CDT has long been an ally of the various data collection companies it purports to oversee on behalf of consumers. Itâ€™s funded by a number of them. In fact Microsoftâ€™s Bill Gates helped raise money for the group just last March.
The report released today fails to address the wide-ranging privacy threat coming from the major search engines and their advertising clients. It fails to acknowledge that itâ€™s only because of policy-related pressure from privacy advocatesâ€”including the FTC complaint filed last November by my Center for Digital Democracy and US PIRGâ€”that there have been modest corporate changes. [As well as the work of these two groups and EPIC in the case of Googleâ€™s proposed merger with Doubleclick, and the role of European Commission authorities]. CDTâ€™s report also fails to acknowledge that itâ€™s because of the unprecedented series of mergers in the data collection sector over the last few months, including Google, Microsoft, Yahoo!, AOL [$33.4 billion in the first half of 2007 alone, according to Ad Age. sub may be required.] â€”and the subsequent US and international regulatory scrutinyâ€”that has created the â€œpressureâ€ to bring about a few modest changes in data collection and retention practices. Without real advocates pressingâ€”and regulators taking up their demandsâ€”we would have no changes at all (as minimal as they are). The marketplace’s approach isn’t protecting consumers.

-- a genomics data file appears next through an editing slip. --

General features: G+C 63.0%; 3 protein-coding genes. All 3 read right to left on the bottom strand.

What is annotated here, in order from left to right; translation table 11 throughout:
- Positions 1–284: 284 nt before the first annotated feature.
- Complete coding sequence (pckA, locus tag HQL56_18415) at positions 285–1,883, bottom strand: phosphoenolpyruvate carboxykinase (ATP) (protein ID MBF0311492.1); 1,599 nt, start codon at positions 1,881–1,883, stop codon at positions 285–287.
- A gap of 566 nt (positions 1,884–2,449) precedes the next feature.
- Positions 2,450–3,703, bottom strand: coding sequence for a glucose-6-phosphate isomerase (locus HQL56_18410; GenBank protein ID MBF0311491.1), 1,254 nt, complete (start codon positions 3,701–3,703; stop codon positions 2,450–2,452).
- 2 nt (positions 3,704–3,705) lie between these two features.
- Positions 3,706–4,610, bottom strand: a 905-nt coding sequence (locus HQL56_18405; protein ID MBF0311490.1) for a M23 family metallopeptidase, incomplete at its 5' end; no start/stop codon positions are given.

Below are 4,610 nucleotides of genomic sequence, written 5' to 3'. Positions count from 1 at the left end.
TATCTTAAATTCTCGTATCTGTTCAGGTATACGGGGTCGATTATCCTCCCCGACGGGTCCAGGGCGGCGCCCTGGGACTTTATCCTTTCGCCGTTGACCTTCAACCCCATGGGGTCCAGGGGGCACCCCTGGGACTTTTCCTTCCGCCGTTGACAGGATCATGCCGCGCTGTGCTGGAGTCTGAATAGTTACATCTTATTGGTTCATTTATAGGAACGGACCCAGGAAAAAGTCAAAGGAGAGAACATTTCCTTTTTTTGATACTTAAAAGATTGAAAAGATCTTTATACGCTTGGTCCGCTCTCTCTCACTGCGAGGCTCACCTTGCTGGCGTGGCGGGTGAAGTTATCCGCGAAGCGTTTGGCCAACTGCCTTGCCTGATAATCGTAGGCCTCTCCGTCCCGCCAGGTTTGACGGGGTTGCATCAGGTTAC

Most troubling is that CDT fails to acknowledge that the widespread and evolving role of interactive advertising practices by these companiesâ€”including behavioral targeting, â€œrichâ€ immersive media, and virtual reality formatsâ€”pose a serious threat to privacy and personal autonomy. It is not just the â€œbadâ€ actors that require federal legislation, as CDTâ€™s report suggests. If all Americans are to be protected online, the entire industry must be governed by federal policies designed to ensure privacy and consumer protection.
Here is a comment from my colleague Jennifer Harris: “When a group – with as close ties to the industry as CDT has – calls for government oversight, it is necessary to recognize just how much slack the online advertising and marketing industry has been given with our personal information. The main point is that consumers are at risk; updated federal consumer protection policies are essential to an environment that increasingly uses personal data as its commodity.”